This addendum was added to an original Post from 2014 as there has been a lot of publicity recently (late February 2019) about foam panels and certification has been removed from certain types of panels.
A particular issue for apartment blocks has been related to high speed spread across the surface of the panels to other flats.
On a standard house the render should protect the insulation from external flames. (If flames penetrate the plasterboard, from the inside, it is likely that the occupants will either have already evacuated, or be dead before the insulation ignites) n
Nevertheless you should review whether the potential risks from foam panels are acceptable to you.
Rendered Foam walls are becoming much more common, particularly in the upper floor of 2 storey homes. They offer a real advantage in situations where it would be difficult to provide adequate suppport for a heavy brick wall (For example when the upper floor needs to be set back from the ground floor)
The Foam boards, which are manufactured with an external mesh face, are fixed to the frame with special galvanised screws that incorporate spreader washers.
Joints are sealed with a polyurethane foam and have mesh jointing tape.
External corners are reinforced with metal strips.
A minimum of 5mm of acrylic render is applied, normally in a three layer system.
There are 2 different types of foam used in this construction method:
Expanded polystyrene( EPS) – Good thermal performance but limited impact resistance/structural strength.
Extruded polystyrene (XPS) – Similar thermal performance and looks similar but the production method is different which results in increased impact resistance and structural strength. Higher cost
Insulation values for the various board thicknesses are:
50mm – R 1.2
75mm – R 1.8
100mm – R 2.4
Although there are some advantages in this system it does require careful detailing and construction otherwise leakage can occur damaging your house.
The advantage of masonry on the lower part of the house is that it is less likely to be damaged by the bumps and bangs of daily life. Once the wall is above head height damage becomes less of an issue and the rendered foam board should be fine.
I’d prefer XPS to EPS.
Although the insulation values are good the builder will most likely want to save the cost of the insulation batts in the frame. If you ask for the wall to include insulation batts you will have an exceptionally well insulated wall at very little extra cost.
As I have been travelling round I was remembering something I felt was very strange when I first got to Australia. . . . . . It was as soon as you went through the front door you were in the main living space of the house.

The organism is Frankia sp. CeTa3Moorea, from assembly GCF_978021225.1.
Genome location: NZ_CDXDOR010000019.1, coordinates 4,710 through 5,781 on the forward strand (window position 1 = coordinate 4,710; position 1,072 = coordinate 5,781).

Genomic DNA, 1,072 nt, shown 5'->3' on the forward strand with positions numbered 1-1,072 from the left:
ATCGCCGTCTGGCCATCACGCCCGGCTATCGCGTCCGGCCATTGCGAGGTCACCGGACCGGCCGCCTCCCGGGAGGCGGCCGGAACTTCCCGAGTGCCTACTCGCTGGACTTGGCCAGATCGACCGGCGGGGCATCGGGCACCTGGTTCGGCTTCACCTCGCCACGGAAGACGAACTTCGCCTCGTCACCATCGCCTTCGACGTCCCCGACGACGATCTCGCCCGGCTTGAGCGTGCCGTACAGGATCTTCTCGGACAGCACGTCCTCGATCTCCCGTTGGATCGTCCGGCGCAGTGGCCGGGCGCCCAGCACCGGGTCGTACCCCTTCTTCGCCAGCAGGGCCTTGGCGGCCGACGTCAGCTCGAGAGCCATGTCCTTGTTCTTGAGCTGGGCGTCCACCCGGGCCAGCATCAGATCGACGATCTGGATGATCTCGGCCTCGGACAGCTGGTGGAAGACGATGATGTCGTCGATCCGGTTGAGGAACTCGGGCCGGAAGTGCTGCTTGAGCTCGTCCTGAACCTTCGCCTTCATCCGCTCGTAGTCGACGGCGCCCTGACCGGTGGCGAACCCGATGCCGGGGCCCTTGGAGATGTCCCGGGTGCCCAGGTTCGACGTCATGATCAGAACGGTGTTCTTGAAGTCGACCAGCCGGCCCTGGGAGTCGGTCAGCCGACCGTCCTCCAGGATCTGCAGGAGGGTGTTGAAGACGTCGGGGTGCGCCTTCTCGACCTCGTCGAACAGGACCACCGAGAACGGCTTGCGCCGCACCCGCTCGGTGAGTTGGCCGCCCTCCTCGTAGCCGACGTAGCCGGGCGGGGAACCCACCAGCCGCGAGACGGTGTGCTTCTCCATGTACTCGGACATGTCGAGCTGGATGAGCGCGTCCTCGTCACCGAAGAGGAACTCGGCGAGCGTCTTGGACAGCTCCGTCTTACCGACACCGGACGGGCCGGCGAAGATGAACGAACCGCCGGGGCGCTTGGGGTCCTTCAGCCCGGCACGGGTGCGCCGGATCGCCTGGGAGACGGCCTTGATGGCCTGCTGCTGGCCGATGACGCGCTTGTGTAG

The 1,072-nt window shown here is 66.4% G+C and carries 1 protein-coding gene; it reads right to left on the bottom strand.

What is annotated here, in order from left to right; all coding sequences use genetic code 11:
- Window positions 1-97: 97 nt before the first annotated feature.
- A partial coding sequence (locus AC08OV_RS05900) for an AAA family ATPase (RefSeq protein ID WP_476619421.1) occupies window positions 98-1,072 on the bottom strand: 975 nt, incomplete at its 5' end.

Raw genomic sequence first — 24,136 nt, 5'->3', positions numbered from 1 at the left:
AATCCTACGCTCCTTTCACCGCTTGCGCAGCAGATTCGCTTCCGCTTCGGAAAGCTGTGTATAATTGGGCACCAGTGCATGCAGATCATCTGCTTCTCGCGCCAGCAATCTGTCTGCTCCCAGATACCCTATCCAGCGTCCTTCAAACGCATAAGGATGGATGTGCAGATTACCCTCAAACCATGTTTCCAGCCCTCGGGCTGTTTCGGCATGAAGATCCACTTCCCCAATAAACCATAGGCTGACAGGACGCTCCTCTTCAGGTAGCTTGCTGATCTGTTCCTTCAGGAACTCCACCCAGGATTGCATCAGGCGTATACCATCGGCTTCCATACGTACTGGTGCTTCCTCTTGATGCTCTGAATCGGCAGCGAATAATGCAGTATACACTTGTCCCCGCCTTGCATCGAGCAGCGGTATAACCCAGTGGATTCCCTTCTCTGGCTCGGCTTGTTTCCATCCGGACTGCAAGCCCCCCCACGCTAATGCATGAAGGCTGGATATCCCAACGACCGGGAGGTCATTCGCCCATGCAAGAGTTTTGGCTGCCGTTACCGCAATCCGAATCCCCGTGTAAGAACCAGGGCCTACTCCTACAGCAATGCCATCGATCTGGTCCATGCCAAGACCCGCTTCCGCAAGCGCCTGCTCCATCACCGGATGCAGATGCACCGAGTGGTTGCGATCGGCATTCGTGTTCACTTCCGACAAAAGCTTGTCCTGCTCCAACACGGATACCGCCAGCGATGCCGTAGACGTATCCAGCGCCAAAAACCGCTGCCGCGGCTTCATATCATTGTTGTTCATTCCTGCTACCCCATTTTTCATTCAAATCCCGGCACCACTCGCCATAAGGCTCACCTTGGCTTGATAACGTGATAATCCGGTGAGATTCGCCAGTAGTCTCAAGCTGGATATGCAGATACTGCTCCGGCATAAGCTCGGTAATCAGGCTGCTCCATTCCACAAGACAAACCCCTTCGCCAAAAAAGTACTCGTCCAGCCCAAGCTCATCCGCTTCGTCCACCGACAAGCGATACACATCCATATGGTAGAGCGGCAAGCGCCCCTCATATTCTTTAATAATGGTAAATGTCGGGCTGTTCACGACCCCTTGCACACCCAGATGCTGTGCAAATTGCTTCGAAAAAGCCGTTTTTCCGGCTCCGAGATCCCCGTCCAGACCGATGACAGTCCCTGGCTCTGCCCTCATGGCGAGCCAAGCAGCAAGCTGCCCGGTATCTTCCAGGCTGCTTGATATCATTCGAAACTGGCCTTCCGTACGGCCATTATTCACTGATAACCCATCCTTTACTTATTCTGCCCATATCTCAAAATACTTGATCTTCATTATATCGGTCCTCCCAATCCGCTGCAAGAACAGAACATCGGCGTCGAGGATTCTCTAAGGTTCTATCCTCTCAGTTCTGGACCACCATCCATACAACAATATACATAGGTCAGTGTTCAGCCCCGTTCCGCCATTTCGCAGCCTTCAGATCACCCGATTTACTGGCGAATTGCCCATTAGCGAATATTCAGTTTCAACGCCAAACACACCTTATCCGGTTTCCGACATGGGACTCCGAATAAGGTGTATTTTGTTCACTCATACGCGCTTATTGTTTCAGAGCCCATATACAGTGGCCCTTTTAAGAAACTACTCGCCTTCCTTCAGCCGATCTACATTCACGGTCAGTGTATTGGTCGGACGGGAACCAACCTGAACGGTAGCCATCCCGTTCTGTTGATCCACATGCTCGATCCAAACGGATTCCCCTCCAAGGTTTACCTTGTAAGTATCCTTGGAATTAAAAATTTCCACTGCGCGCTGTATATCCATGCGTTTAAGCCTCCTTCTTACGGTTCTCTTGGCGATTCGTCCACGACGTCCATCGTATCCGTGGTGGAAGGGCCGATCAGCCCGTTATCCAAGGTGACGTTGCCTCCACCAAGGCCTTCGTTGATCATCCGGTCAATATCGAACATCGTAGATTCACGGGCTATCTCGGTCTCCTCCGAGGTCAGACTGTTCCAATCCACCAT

In the UK most houses have an enclosed porch like this photograph; or an internal space with a door to the inside (a vestibule)
These ‘Air Lock’ rooms can be important in helping keep heating and cooling bills down.
Advantages of ‘Air Lock’ Rooms
The advantages of Air Lock Rooms are:
Acts as a Buffer Zone slowing down the rate of heat trnsfer through the door and side panels;
Slows down the house Ventilation Rate by reducing drafts (air loss around a closed door);
Stops massive heat loss when a door is opened (as long as you treat it like a true air lock and always keep one door closed). . . .useful when you have people at the door you don’t want to invite in.
A useful security feature as wide windows allow you to check out callers that might be hiding out of the view of CCTV cameras.
Types of ‘Air Lock’ Rooms
As well as enclosed porches and Vestibules mentioned above other common ‘Air Lock’ rooms are:
If you are serious about saving energy perhaps you should think about ‘Air Locks’.
Most garages are too hot in Summer and too cold in Winter.
If you want to use the garage as a workshop . . or even a man cave, it will be much more comfortable if its insulated.
Maintaining a comfortable temperature in the garage also means it makes a better Buffer Zone for the rest of the house
For most garages that are built as part of the house it is relatively easy to put some insulation batts in the roof, but that still leaves the garage door!
Here is how I insulated the garage door on the last house I built, in an afternoon.
DIY Garage Door Insulation
Measure the door width and the height of the steel ‘C’ sections that make up the door. You will need enough Foil Board to fill all the sections. Foil Board can normally be ordered at your Big Box DIY store.
When you pick up your Foil Board buy 3-4 cans of expanding construction foam.
Cut the Foil Board into strips that are wider than the opening in the ‘C Section’ but can still be inserted into the section and drill holes in the foil board approx 1m apart. (Putting some masking tape around the holes will make cleaning up easier)
Place the sections in the ‘C Sections’, foil facing outwards and hold them in place against the edges (I used duct tape.)